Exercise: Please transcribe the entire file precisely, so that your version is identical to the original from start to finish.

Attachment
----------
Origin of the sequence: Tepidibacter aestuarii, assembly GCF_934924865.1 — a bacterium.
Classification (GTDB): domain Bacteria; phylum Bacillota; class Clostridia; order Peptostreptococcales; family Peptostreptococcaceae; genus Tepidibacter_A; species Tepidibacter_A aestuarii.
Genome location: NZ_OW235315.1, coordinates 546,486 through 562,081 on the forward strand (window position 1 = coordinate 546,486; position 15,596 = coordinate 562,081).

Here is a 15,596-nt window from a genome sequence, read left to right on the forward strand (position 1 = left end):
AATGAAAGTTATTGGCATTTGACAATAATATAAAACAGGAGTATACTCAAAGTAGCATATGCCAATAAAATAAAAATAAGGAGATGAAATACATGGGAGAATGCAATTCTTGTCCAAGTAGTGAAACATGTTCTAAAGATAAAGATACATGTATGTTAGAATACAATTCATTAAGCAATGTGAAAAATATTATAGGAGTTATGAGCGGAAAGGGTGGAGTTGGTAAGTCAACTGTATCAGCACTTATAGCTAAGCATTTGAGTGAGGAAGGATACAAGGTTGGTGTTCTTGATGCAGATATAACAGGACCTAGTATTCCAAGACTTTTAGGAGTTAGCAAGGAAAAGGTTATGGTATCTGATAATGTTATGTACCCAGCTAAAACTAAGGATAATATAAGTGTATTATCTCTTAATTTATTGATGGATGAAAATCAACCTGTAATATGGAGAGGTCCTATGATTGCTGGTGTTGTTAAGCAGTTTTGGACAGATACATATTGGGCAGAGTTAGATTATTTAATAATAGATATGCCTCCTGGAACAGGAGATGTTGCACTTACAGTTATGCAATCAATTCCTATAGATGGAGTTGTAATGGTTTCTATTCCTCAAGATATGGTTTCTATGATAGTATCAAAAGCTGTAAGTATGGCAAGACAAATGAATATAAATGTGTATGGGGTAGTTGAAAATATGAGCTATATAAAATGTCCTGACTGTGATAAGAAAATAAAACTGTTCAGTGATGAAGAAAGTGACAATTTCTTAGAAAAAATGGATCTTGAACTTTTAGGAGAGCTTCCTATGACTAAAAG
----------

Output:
Origin of the sequence: Tepidibacter aestuarii, assembly GCF_934924865.1 — a bacterium.
Classification (GTDB): domain Bacteria; phylum Bacillota; class Clostridia; order Peptostreptococcales; family Peptostreptococcaceae; genus Tepidibacter_A; species Tepidibacter_A aestuarii.
Genome location: NZ_OW235315.1, coordinates 546,486 through 562,081 on the forward strand (window position 1 = coordinate 546,486; position 15,596 = coordinate 562,081).

Here is a 15,596-nt window from a genome sequence, read left to right on the forward strand (position 1 = left end):
AATGAAAGTTATTGGCATTTGACAATAATATAAAACAGGAGTATACTCAAAGTAGCATATGCCAATAAAATAAAAATAAGGAGATGAAATACATGGGAGAATGCAATTCTTGTCCAAGTAGTGAAACATGTTCTAAAGATAAAGATACATGTATGTTAGAATACAATTCATTAAGCAATGTGAAAAATATTATAGGAGTTATGAGCGGAAAGGGTGGAGTTGGTAAGTCAACTGTATCAGCACTTATAGCTAAGCATTTGAGTGAGGAAGGATACAAGGTTGGTGTTCTTGATGCAGATATAACAGGACCTAGTATTCCAAGACTTTTAGGAGTTAGCAAGGAAAAGGTTATGGTATCTGATAATGTTATGTACCCAGCTAAAACTAAGGATAATATAAGTGTATTATCTCTTAATTTATTGATGGATGAAAATCAACCTGTAATATGGAGAGGTCCTATGATTGCTGGTGTTGTTAAGCAGTTTTGGACAGATACATATTGGGCAGAGTTAGATTATTTAATAATAGATATGCCTCCTGGAACAGGAGATGTTGCACTTACAGTTATGCAATCAATTCCTATAGATGGAGTTGTAATGGTTTCTATTCCTCAAGATATGGTTTCTATGATAGTATCAAAAGCTGTAAGTATGGCAAGACAAATGAATATAAATGTGTATGGGGTAGTTGAAAATATGAGCTATATAAAATGTCCTGACTGTGATAAGAAAATAAAACTGTTCAGTGATGAAGAAAGTGACAATTTCTTAGAAAAAATGGATCTTGAACTTTTAGGAGAGCTTCCTATGACTAAAAG